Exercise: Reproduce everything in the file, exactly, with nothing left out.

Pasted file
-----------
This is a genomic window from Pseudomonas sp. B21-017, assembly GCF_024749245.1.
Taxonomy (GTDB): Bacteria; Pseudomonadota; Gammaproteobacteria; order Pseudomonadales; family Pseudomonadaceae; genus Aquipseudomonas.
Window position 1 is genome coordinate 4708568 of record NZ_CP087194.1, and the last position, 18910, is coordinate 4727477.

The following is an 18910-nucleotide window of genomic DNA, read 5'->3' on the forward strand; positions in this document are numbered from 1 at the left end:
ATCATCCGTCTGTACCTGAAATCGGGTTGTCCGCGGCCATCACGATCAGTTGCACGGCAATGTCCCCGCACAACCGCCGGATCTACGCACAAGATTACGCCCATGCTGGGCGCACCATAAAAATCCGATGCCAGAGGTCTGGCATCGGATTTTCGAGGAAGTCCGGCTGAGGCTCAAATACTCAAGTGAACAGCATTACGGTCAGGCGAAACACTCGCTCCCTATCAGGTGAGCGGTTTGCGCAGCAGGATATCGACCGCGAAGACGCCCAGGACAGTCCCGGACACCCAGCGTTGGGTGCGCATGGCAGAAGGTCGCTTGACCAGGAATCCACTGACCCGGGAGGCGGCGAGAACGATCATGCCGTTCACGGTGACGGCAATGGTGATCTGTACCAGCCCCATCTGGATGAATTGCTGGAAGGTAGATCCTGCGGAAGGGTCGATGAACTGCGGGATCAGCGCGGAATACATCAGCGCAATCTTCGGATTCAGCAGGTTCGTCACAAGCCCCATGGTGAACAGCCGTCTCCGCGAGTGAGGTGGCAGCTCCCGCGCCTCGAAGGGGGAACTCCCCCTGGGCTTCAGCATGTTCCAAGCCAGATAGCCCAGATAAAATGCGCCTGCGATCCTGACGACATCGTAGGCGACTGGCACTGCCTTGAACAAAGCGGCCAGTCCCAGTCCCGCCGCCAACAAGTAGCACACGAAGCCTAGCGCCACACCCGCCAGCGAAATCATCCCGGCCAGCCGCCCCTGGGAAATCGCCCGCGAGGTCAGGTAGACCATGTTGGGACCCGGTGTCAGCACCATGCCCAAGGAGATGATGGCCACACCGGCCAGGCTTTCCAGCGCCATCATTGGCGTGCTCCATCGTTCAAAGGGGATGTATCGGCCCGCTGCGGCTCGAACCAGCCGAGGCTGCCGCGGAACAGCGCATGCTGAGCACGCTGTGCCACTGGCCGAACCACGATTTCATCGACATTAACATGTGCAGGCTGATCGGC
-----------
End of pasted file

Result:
This is a genomic window from Pseudomonas sp. B21-017, assembly GCF_024749245.1.
Taxonomy (GTDB): Bacteria; Pseudomonadota; Gammaproteobacteria; order Pseudomonadales; family Pseudomonadaceae; genus Aquipseudomonas.
Window position 1 is genome coordinate 4708568 of record NZ_CP087194.1, and the last position, 18910, is coordinate 4727477.

The following is an 18910-nucleotide window of genomic DNA, read 5'->3' on the forward strand; positions in this document are numbered from 1 at the left end:
ATCATCCGTCTGTACCTGAAATCGGGTTGTCCGCGGCCATCACGATCAGTTGCACGGCAATGTCCCCGCACAACCGCCGGATCTACGCACAAGATTACGCCCATGCTGGGCGCACCATAAAAATCCGATGCCAGAGGTCTGGCATCGGATTTTCGAGGAAGTCCGGCTGAGGCTCAAATACTCAAGTGAACAGCATTACGGTCAGGCGAAACACTCGCTCCCTATCAGGTGAGCGGTTTGCGCAGCAGGATATCGACCGCGAAGACGCCCAGGACAGTCCCGGACACCCAGCGTTGGGTGCGCATGGCAGAAGGTCGCTTGACCAGGAATCCACTGACCCGGGAGGCGGCGAGAACGATCATGCCGTTCACGGTGACGGCAATGGTGATCTGTACCAGCCCCATCTGGATGAATTGCTGGAAGGTAGATCCTGCGGAAGGGTCGATGAACTGCGGGATCAGCGCGGAATACATCAGCGCAATCTTCGGATTCAGCAGGTTCGTCACAAGCCCCATGGTGAACAGCCGTCTCCGCGAGTGAGGTGGCAGCTCCCGCGCCTCGAAGGGGGAACTCCCCCTGGGCTTCAGCATGTTCCAAGCCAGATAGCCCAGATAAAATGCGCCTGCGATCCTGACGACATCGTAGGCGACTGGCACTGCCTTGAACAAAGCGGCCAGTCCCAGTCCCGCCGCCAACAAGTAGCACACGAAGCCTAGCGCCACACCCGCCAGCGAAATCATCCCGGCCAGCCGCCCCTGGGAAATCGCCCGCGAGGTCAGGTAGACCATGTTGGGACCCGGTGTCAGCACCATGCCCAAGGAGATGATGGCCACACCGGCCAGGCTTTCCAGCGCCATCATTGGCGTGCTCCATCGTTCAAAGGGGATGTATCGGCCCGCTGCGGCTCGAACCAGCCGAGGCTGCCGCGGAACAGCGCATGCTGAGCACGCTGTGCCACTGGCCGAACCACGATTTCATCGACATTAACATGTGCAGGCTGATCGGC